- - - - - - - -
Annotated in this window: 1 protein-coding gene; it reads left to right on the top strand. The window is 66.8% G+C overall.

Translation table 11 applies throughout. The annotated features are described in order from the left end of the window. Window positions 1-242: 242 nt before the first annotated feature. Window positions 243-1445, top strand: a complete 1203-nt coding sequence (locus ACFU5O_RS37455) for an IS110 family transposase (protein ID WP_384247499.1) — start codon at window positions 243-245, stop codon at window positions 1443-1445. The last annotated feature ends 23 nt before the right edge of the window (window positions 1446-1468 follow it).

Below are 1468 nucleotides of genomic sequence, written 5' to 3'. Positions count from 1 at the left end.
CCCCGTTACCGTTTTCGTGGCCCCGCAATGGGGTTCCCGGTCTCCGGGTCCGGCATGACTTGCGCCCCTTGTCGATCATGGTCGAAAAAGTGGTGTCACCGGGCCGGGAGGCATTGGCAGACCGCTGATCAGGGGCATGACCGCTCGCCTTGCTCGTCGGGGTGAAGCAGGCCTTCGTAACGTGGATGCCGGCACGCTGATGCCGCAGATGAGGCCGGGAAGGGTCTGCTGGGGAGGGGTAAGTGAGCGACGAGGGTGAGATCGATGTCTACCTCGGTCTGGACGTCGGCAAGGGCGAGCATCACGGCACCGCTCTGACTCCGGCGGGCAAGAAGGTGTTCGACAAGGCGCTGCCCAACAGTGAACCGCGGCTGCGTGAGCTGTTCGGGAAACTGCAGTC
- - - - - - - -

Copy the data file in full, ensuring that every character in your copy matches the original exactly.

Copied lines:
Annotated in this window: 1 protein-coding gene; it reads left to right on the top strand. The window is 66.8% G+C overall.

Translation table 11 applies throughout. The annotated features are described in order from the left end of the window. Window positions 1-242: 242 nt before the first annotated feature. Window positions 243-1445, top strand: a complete 1203-nt coding sequence (locus ACFU5O_RS37455) for an IS110 family transposase (protein ID WP_384247499.1) — start codon at window positions 243-245, stop codon at window positions 1443-1445. The last annotated feature ends 23 nt before the right edge of the window (window positions 1446-1468 follow it).

Below are 1468 nucleotides of genomic sequence, written 5' to 3'. Positions count from 1 at the left end.
CCCCGTTACCGTTTTCGTGGCCCCGCAATGGGGTTCCCGGTCTCCGGGTCCGGCATGACTTGCGCCCCTTGTCGATCATGGTCGAAAAAGTGGTGTCACCGGGCCGGGAGGCATTGGCAGACCGCTGATCAGGGGCATGACCGCTCGCCTTGCTCGTCGGGGTGAAGCAGGCCTTCGTAACGTGGATGCCGGCACGCTGATGCCGCAGATGAGGCCGGGAAGGGTCTGCTGGGGAGGGGTAAGTGAGCGACGAGGGTGAGATCGATGTCTACCTCGGTCTGGACGTCGGCAAGGGCGAGCATCACGGCACCGCTCTGACTCCGGCGGGCAAGAAGGTGTTCGACAAGGCGCTGCCCAACAGTGAACCGCGGCTGCGTGAGCTGTTCGGGAAACTGCAGTC